Today's topic is a fun one, but before I start, here's BLATANT SCREAMING DISCLAIMER: (The title of today's post is intended to provoke thought and debate. I am well aware of the fact that this topic is often treated with starry-eyed breathlessness and a lack of scientific rigor. My intent is to simply to conduct a thought experiment, not to invite you to join the Borg)
First things first, let me explain what may otherwise feel like a jarring segue from Ponzi Schemes and the Financial System to a discussion of the internet as a brain. In developing this series, I've looked at how societies have developed, how technology has affected how we think about the future and the effect of these technical innovations on media and commerce. Once I reached yesterday's topic, I was surprised that how fuzzy the line was between a Ponzi or Pyramid scheme and the international financial system. I'm not yet sure where I come out with respect to the rage of the Occupy Wall Street Movement, but something generationally defining is happening and about a broken economic system with a message spreading at net speed.
At a fundamental level (jump in here economists), both Ponzi Schemes or Health Finanacial Markets only work insofar as participants trust in the system and have faith that debts will be honored. (I covered this in detail in "The Future of Money") . I remember in 2008 during the Financial Collapse watching the headlines in the WSJ grow daily to larger and larger typeface. Running a startup at the time, each days headline made me queasier and queasier so I wrote a short piece for AdAge called "In Shaky Times, Relax". Looking back on it 3 years later, it seems both naively hopeful and creepily accurate:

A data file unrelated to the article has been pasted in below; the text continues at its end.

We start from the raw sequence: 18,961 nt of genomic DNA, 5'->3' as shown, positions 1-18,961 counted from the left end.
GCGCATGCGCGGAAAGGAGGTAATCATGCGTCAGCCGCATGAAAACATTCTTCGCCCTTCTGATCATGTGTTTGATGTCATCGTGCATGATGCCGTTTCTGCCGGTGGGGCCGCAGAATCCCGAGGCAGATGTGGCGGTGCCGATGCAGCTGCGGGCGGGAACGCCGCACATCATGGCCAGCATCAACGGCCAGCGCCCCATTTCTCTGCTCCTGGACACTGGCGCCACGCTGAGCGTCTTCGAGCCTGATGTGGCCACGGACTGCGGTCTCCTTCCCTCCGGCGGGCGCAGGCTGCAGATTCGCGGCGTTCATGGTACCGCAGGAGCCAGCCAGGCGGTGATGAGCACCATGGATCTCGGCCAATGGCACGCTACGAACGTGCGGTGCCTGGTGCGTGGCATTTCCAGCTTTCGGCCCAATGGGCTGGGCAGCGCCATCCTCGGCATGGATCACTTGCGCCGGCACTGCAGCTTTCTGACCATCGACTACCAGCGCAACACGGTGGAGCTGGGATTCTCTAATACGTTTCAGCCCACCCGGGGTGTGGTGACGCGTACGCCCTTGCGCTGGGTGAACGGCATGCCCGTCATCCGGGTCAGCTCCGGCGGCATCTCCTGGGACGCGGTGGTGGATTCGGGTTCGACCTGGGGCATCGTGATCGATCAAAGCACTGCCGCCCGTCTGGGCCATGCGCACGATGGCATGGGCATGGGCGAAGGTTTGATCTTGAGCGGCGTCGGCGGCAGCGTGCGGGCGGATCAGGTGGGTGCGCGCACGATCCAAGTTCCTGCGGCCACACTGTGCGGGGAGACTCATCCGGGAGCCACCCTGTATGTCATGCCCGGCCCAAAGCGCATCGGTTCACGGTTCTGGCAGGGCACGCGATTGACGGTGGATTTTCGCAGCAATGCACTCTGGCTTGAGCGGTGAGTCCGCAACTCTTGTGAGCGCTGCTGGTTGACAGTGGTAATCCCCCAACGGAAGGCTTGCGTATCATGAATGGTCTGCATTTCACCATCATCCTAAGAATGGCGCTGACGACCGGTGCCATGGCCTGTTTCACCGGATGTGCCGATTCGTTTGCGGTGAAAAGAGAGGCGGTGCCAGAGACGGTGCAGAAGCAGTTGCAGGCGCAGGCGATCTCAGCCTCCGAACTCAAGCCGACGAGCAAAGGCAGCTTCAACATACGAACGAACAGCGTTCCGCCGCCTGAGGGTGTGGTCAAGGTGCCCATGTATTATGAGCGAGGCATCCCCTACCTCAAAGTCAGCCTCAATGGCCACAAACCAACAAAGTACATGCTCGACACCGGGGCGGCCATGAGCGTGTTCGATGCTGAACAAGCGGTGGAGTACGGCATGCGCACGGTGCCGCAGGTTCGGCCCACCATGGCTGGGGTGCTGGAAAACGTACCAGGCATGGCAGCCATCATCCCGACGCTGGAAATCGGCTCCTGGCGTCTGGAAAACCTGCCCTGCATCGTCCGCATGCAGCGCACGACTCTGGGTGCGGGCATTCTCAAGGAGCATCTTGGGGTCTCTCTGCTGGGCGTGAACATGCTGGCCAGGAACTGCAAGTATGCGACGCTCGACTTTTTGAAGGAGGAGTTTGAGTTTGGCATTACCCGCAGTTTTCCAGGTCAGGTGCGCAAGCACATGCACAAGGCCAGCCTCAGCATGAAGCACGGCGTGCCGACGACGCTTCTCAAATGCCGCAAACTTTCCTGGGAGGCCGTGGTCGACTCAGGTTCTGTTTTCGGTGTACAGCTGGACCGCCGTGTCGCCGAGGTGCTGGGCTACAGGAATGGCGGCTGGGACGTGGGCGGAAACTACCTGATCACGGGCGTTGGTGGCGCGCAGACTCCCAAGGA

"Financial institutions are repositories of trust, which they accumulate, hold and invest in the form of investors and depositors' money. As soon as the trust placed in them erodes, the funds quickly follow. The phenomenon we're witnessing right now is the result panic-amplifying feedback loops that happen in our highly networked world.This is the the societal equivalent of a healthy person who knows he will drop dead if his heart rate exceeds 160 beats per minute. Everything is good unless he starts thinking about it. And his heart-rate rises. Which worries him. And his heart rate rises and rises and then . . .pow.. . . . .The reality is that nobody will escape unscathed because we are all so fundamentally interconnected. "
No discussion of the web's evolution towards sentience would be complete without Kevin Kelly's epic talk at the 2007 TED Conference entitled "The Next 5000 Days of the Internet". In it he masterfully chronicles the first 15 years of the web and compares it's quantitative elements to the circuitry and memory of a brain. I recommend watching the whole thing, but for me the pull quote comes 5 minutes in - despite it's immensity, the Internet (in 2007) was roughly the size of 1 human brain.
Tonight's post involves some sleight of hand. If you've ever watch a shell game or 3 card monty, you know that being told you're going to be tricked doesn't help at all. You're still the shill and you always pick the wrong shell.